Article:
The chairman of the Joint Chiefs of Staff and his Chinese counterpart kicked off a press conference Thursday discussing their respective militaries' efforts to understand the perspective of the other.
That was about the last time they agreed.
Chinese Gen. Fang Fenghui, in a calm and measured tone, shirked all responsibility for Japan’s concerns in the East China Sea and for the deadly protests in Vietnam over China’s oil prospecting in the South China Sea. He blasted international media for not understanding China's perspective in all of the territorial issues that plague its neighborhood, and cautioned against what he considers newfound feistiness from U.S. allies in the region, bolstered by President Barack Obama’s “pivot" to the Pacific.
And all of it came with a warning: China will not back down.
“We do not make trouble. We do not create trouble. But we are not afraid of trouble,” Fang said plainly. “In matters, issues that relate to sovereignty [or] territorial integrity, our attitude has been firm.”
“For the territory which has passed down by our ancestors into the hands of our generation, we cannot afford to lose an inch,” he said.
So much for diplomatic wiggle room.
Fang’s appearance before the media with U.S. Army Gen. Martin Dempsey served as the capstone of a multiday visit to the U.S., Fang's first as China’s top general. He toured the USS Ronald Reagan aircraft carrier and spoke at the National Defense University on Thursday, and attended both a group meeting with Pentagon leadership as well as a one-on-one with Dempsey.
The only tangible breakthrough from the visit was the creation of a new videoconference line between the U.S. and Chinese military leadership – a sort of Cold War-era "bat phone" for direct communication to avoid the sort of dangerous escalation about which both generals urged caution. Dempsey and Fang also touted China’s limited participation in the Rim of the Pacific exercise, or RIMPAC – the massive joint navy drills scheduled to take place this summer – though that had been previously announced.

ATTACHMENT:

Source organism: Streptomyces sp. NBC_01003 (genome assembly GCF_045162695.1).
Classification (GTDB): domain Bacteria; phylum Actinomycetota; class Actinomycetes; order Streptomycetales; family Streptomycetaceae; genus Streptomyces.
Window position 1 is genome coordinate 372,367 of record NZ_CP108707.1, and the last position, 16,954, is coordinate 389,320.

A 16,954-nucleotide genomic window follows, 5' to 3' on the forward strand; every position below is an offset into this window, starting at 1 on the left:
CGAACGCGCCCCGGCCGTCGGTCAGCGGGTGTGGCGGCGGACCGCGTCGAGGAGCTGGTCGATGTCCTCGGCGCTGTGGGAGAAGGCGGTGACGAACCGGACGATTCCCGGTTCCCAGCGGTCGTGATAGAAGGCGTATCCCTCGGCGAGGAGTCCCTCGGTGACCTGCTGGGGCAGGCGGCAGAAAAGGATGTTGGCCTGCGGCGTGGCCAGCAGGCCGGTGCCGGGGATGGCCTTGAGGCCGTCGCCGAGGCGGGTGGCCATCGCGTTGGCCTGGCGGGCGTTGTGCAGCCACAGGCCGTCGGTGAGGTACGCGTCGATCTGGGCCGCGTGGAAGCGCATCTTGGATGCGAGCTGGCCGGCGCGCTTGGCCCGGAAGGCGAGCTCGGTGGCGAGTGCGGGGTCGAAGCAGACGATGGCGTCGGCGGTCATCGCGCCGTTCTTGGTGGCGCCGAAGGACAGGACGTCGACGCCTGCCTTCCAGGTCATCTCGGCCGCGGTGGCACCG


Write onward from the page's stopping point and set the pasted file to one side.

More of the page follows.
Perhaps the most conspicuous news was the absence of an announcement regarding a prior-notification plan between the two militaries. Representatives have been working in recent months to hammer out protocols for how the U.S. and China can warn one another about military drills to avoid any miscommunication about their intentions. The U.S. and Russia, for example, have such a system for missile or ground troop tests.
Observers believed the details, including how much notice each would give the other, would have been finalized in time for Dempsey and Fang to publicly announce they had signed a deal. The pair was left, instead, to discuss the issues of the day.
Dempsey spoke for significantly less time than Fang, quipping that he had more time to prepare answers to the two total questions Pentagon organizers allowed the American and Asian reporters present.
“Today, we continued our conversation on our military-to-military relationship, focused on further understanding one another and deepening cooperation between our armed forces, all while managing our differences,” he said in his opening remarks. “We also discussed the tensions in the South China Sea, and how provocative actions can lead to confrontation. These issues need to be resolved through dialogue and international law. We had a refreshingly frank and open discussion on our mutual concerns and differing opinions about the East China Sea.”
Corrected on May 16, 2014: A previous version of this story incorrectly spelled the name of Gen. Fang Fenghui.